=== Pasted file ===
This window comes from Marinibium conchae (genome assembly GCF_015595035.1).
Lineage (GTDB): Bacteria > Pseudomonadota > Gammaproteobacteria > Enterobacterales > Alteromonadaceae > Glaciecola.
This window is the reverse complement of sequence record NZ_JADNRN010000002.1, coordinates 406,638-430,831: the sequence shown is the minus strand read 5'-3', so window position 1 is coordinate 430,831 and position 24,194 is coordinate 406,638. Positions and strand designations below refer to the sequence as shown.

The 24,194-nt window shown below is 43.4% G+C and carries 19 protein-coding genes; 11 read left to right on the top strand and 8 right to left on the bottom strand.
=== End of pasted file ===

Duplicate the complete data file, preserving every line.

This window comes from Marinibium conchae (genome assembly GCF_015595035.1).
Lineage (GTDB): Bacteria > Pseudomonadota > Gammaproteobacteria > Enterobacterales > Alteromonadaceae > Glaciecola.
This window is the reverse complement of sequence record NZ_JADNRN010000002.1, coordinates 406,638-430,831: the sequence shown is the minus strand read 5'-3', so window position 1 is coordinate 430,831 and position 24,194 is coordinate 406,638. Positions and strand designations below refer to the sequence as shown.

The 24,194-nt window shown below is 43.4% G+C and carries 19 protein-coding genes; 11 read left to right on the top strand and 8 right to left on the bottom strand.